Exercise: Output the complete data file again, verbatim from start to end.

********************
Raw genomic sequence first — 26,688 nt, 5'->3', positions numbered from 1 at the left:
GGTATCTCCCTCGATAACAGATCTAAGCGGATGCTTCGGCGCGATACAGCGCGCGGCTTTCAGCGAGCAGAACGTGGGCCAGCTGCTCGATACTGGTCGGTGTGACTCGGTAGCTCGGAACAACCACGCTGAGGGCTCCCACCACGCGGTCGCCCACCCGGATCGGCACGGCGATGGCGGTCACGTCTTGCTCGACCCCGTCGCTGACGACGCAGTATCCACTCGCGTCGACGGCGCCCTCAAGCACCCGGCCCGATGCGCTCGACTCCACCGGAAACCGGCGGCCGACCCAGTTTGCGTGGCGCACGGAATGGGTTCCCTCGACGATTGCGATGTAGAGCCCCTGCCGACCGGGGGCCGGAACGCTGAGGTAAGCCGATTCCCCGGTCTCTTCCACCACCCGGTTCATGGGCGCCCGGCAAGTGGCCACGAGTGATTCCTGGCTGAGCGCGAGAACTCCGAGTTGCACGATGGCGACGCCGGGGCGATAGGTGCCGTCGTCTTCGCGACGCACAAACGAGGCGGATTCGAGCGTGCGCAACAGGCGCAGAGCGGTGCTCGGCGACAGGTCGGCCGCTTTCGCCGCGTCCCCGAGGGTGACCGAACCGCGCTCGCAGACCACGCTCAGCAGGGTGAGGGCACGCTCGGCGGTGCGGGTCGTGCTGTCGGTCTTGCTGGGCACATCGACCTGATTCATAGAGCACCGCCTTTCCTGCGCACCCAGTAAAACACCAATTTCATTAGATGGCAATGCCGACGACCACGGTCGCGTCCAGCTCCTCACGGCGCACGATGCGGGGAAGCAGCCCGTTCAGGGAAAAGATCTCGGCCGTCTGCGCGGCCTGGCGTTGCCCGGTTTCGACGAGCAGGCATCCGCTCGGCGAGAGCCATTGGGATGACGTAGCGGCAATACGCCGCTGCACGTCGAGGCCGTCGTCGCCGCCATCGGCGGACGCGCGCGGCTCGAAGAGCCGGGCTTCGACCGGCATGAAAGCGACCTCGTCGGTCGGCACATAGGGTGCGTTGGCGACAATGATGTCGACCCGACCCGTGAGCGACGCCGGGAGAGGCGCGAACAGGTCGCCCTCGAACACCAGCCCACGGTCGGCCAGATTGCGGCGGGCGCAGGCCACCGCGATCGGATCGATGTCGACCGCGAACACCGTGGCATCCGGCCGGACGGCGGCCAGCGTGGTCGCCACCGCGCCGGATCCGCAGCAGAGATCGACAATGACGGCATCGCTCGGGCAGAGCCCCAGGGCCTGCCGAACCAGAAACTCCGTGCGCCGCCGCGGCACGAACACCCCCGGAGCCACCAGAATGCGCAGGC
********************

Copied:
Raw genomic sequence first — 26,688 nt, 5'->3', positions numbered from 1 at the left:
GGTATCTCCCTCGATAACAGATCTAAGCGGATGCTTCGGCGCGATACAGCGCGCGGCTTTCAGCGAGCAGAACGTGGGCCAGCTGCTCGATACTGGTCGGTGTGACTCGGTAGCTCGGAACAACCACGCTGAGGGCTCCCACCACGCGGTCGCCCACCCGGATCGGCACGGCGATGGCGGTCACGTCTTGCTCGACCCCGTCGCTGACGACGCAGTATCCACTCGCGTCGACGGCGCCCTCAAGCACCCGGCCCGATGCGCTCGACTCCACCGGAAACCGGCGGCCGACCCAGTTTGCGTGGCGCACGGAATGGGTTCCCTCGACGATTGCGATGTAGAGCCCCTGCCGACCGGGGGCCGGAACGCTGAGGTAAGCCGATTCCCCGGTCTCTTCCACCACCCGGTTCATGGGCGCCCGGCAAGTGGCCACGAGTGATTCCTGGCTGAGCGCGAGAACTCCGAGTTGCACGATGGCGACGCCGGGGCGATAGGTGCCGTCGTCTTCGCGACGCACAAACGAGGCGGATTCGAGCGTGCGCAACAGGCGCAGAGCGGTGCTCGGCGACAGGTCGGCCGCTTTCGCCGCGTCCCCGAGGGTGACCGAACCGCGCTCGCAGACCACGCTCAGCAGGGTGAGGGCACGCTCGGCGGTGCGGGTCGTGCTGTCGGTCTTGCTGGGCACATCGACCTGATTCATAGAGCACCGCCTTTCCTGCGCACCCAGTAAAACACCAATTTCATTAGATGGCAATGCCGACGACCACGGTCGCGTCCAGCTCCTCACGGCGCACGATGCGGGGAAGCAGCCCGTTCAGGGAAAAGATCTCGGCCGTCTGCGCGGCCTGGCGTTGCCCGGTTTCGACGAGCAGGCATCCGCTCGGCGAGAGCCATTGGGATGACGTAGCGGCAATACGCCGCTGCACGTCGAGGCCGTCGTCGCCGCCATCGGCGGACGCGCGCGGCTCGAAGAGCCGGGCTTCGACCGGCATGAAAGCGACCTCGTCGGTCGGCACATAGGGTGCGTTGGCGACAATGATGTCGACCCGACCCGTGAGCGACGCCGGGAGAGGCGCGAACAGGTCGCCCTCGAACACCAGCCCACGGTCGGCCAGATTGCGGCGGGCGCAGGCCACCGCGATCGGATCGATGTCGACCGCGAACACCGTGGCATCCGGCCGGACGGCGGCCAGCGTGGTCGCCACCGCGCCGGATCCGCAGCAGAGATCGACAATGACGGCATCGCTCGGGCAGAGCCCCAGGGCCTGCCGAACCAGAAACTCCGTGCGCCGCCGCGGCACGAACACCCCCGGAGCCACCAGAATGCGCAGGC